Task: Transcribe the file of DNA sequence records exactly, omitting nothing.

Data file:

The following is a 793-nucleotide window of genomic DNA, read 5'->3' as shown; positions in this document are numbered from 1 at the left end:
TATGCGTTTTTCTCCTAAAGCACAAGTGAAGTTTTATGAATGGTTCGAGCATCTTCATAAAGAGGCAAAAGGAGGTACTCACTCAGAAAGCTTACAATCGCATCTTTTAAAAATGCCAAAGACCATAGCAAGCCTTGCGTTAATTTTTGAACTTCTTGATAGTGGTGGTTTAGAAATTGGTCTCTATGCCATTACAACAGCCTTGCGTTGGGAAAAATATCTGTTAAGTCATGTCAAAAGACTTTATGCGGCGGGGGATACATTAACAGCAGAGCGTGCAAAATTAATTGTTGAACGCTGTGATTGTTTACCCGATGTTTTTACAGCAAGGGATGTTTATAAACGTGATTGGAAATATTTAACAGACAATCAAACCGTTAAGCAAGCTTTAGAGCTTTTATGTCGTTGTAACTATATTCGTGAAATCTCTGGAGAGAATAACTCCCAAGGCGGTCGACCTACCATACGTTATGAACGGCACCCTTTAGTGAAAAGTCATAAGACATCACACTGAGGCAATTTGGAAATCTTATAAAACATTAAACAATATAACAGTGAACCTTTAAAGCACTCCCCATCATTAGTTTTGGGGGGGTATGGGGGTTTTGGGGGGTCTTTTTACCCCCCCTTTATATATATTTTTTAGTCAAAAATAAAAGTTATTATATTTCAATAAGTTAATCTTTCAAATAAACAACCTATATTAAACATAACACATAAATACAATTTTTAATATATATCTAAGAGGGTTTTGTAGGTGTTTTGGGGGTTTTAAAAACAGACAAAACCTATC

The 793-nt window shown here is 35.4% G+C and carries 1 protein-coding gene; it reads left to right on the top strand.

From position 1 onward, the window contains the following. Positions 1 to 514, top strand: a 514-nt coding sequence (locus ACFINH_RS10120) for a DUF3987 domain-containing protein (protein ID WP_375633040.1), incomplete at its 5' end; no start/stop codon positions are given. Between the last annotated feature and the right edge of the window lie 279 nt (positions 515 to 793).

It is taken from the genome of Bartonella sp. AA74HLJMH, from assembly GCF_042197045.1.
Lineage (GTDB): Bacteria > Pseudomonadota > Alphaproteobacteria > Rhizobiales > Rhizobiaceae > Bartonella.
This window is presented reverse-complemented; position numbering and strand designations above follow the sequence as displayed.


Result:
The following is a 793-nucleotide window of genomic DNA, read 5'->3' as shown; positions in this document are numbered from 1 at the left end:
TATGCGTTTTTCTCCTAAAGCACAAGTGAAGTTTTATGAATGGTTCGAGCATCTTCATAAAGAGGCAAAAGGAGGTACTCACTCAGAAAGCTTACAATCGCATCTTTTAAAAATGCCAAAGACCATAGCAAGCCTTGCGTTAATTTTTGAACTTCTTGATAGTGGTGGTTTAGAAATTGGTCTCTATGCCATTACAACAGCCTTGCGTTGGGAAAAATATCTGTTAAGTCATGTCAAAAGACTTTATGCGGCGGGGGATACATTAACAGCAGAGCGTGCAAAATTAATTGTTGAACGCTGTGATTGTTTACCCGATGTTTTTACAGCAAGGGATGTTTATAAACGTGATTGGAAATATTTAACAGACAATCAAACCGTTAAGCAAGCTTTAGAGCTTTTATGTCGTTGTAACTATATTCGTGAAATCTCTGGAGAGAATAACTCCCAAGGCGGTCGACCTACCATACGTTATGAACGGCACCCTTTAGTGAAAAGTCATAAGACATCACACTGAGGCAATTTGGAAATCTTATAAAACATTAAACAATATAACAGTGAACCTTTAAAGCACTCCCCATCATTAGTTTTGGGGGGGTATGGGGGTTTTGGGGGGTCTTTTTACCCCCCCTTTATATATATTTTTTAGTCAAAAATAAAAGTTATTATATTTCAATAAGTTAATCTTTCAAATAAACAACCTATATTAAACATAACACATAAATACAATTTTTAATATATATCTAAGAGGGTTTTGTAGGTGTTTTGGGGGTTTTAAAAACAGACAAAACCTATC

The 793-nt window shown here is 35.4% G+C and carries 1 protein-coding gene; it reads left to right on the top strand.

From position 1 onward, the window contains the following. Positions 1 to 514, top strand: a 514-nt coding sequence (locus ACFINH_RS10120) for a DUF3987 domain-containing protein (protein ID WP_375633040.1), incomplete at its 5' end; no start/stop codon positions are given. Between the last annotated feature and the right edge of the window lie 279 nt (positions 515 to 793).

It is taken from the genome of Bartonella sp. AA74HLJMH, from assembly GCF_042197045.1.
Lineage (GTDB): Bacteria > Pseudomonadota > Alphaproteobacteria > Rhizobiales > Rhizobiaceae > Bartonella.
This window is presented reverse-complemented; position numbering and strand designations above follow the sequence as displayed.